understood without συγκείμενα, without that which lies together, lies together before us, that which I can refer to as together.
From this brief yet quite fundamental interpretation of the meaning of being qua 'is' in Aristotle, we shall take three things: [1.] The guiding meaning of the 'is' is meaning-in-addition. It is not an independent meaning, such as the naming of something. Rather in its meaningful function as such, the meaning of being and 'is' is already related to something that is. [2.] In that which means-in-addition, the 'is' means synthesis, connectedness, unity. [3.] The 'is' does not mean πρᾶγμα, does not mean some matter or thing.
Precisely this same interpretation of the 'is' was provided, centuries later, by Kant, perhaps without his knowing this place in Aristotle, yet while being guided by the tradition, which he then managed to grasp more profoundly in this interpretation of the copula. Kant deals with being in general and in particular with the 'is', the copula, in two places: [1.] In his short essay of 1763, his so-called pre-critical period, entitled "The Sole Possible Grounds for Demonstrating the Existence of God." [2.] In the Critique of Pure Reason (1781, 1787), namely in the Transcendental Doctrine of Elements, Second Part (The Transcendental Logic), Second Division (The Transcendental Dialectic), Book II (The Dialectical Inferences of Pure Reason), Chapter 3 (The Ideal of Pure Reason), Section 4 (The Impossibility of an Ontological Proof of the Existence of God), A592ff., B 620ff. In the Critique of Pure Reason, Kant speaks of the 'is' and being in the same context as in the first essay.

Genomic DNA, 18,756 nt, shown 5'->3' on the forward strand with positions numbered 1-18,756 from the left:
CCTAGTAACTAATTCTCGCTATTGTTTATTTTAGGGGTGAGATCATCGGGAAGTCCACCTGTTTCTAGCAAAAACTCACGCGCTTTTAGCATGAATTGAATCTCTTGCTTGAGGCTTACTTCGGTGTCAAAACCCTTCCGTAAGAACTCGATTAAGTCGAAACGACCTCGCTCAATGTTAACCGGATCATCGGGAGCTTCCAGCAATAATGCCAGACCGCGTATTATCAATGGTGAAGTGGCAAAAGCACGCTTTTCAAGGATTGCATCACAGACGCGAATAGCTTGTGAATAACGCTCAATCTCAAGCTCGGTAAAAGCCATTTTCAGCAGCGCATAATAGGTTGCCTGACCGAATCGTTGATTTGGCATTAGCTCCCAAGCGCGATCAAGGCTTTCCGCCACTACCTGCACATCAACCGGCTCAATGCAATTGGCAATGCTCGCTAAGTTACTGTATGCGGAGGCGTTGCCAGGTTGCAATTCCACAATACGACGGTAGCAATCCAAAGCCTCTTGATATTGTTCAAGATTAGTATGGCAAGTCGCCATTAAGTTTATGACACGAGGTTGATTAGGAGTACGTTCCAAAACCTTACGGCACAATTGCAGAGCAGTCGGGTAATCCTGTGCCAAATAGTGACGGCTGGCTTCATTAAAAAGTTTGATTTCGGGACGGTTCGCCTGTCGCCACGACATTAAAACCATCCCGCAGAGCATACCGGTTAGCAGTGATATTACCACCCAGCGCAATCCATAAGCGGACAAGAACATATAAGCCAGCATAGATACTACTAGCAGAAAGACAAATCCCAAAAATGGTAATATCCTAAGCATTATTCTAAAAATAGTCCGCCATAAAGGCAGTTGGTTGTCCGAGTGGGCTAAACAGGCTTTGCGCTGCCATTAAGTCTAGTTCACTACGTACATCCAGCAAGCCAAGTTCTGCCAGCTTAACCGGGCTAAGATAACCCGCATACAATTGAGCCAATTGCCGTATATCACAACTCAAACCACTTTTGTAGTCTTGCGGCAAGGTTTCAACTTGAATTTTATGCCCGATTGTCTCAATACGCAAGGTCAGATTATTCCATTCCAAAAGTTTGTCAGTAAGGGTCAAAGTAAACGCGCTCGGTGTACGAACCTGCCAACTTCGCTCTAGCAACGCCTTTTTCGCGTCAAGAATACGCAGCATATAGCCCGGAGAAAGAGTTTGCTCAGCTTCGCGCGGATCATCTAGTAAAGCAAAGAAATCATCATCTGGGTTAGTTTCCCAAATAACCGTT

Kant's interpretation is consistent with that of Aristotle with respect to the two main points that he makes in the same way as Aristotle: Being is not the determination of some thing, or, as Kant puts it: Being is not a real predicate. 'Real' here means: not pertaining to a res, to a matter or thing. Furthermore, he says: Being, insofar as it is used in the sense of the 'is' in the assertion, is a connecting concept, synthesis, or, as he also puts it, respectus logicus, a logical relation, i.e., one belonging to and grounded in the λόγος. The analysis in the first section of the 1763 essay is entitled: 'Of existence in general'.22 Kant here understands by the term 'existence' [Dasein] what we call being at hand, existing, in the sense that existence "is not at all the predicate or determination of any thing."23 In the second part of the first section Kant says: "The concept of position or positing is completely straightforward and identical to that of being in general."24 Kant thus says that being means positing, or better: being posited. He continues: "Now, something can be thought as posited merely relatively, or better, we can merely think the relation (respectus logicus) of something as a
22. Kant, 'Der einzig mögliche Beweisgrund zur Demonstration des Daseins Gottes'. Immanuel Kants Werke. Ed. E. Cassirer. Vol. 2 (Berlin, 1922), pp. 74ff. [Trans. G. Treash, The One Possible Basis for a Demonstration of the Existence of God (New York: Abaris Books, 1979), pp. 53ff.]
23. Ibid., p. 76.
24. Ibid., p. 77.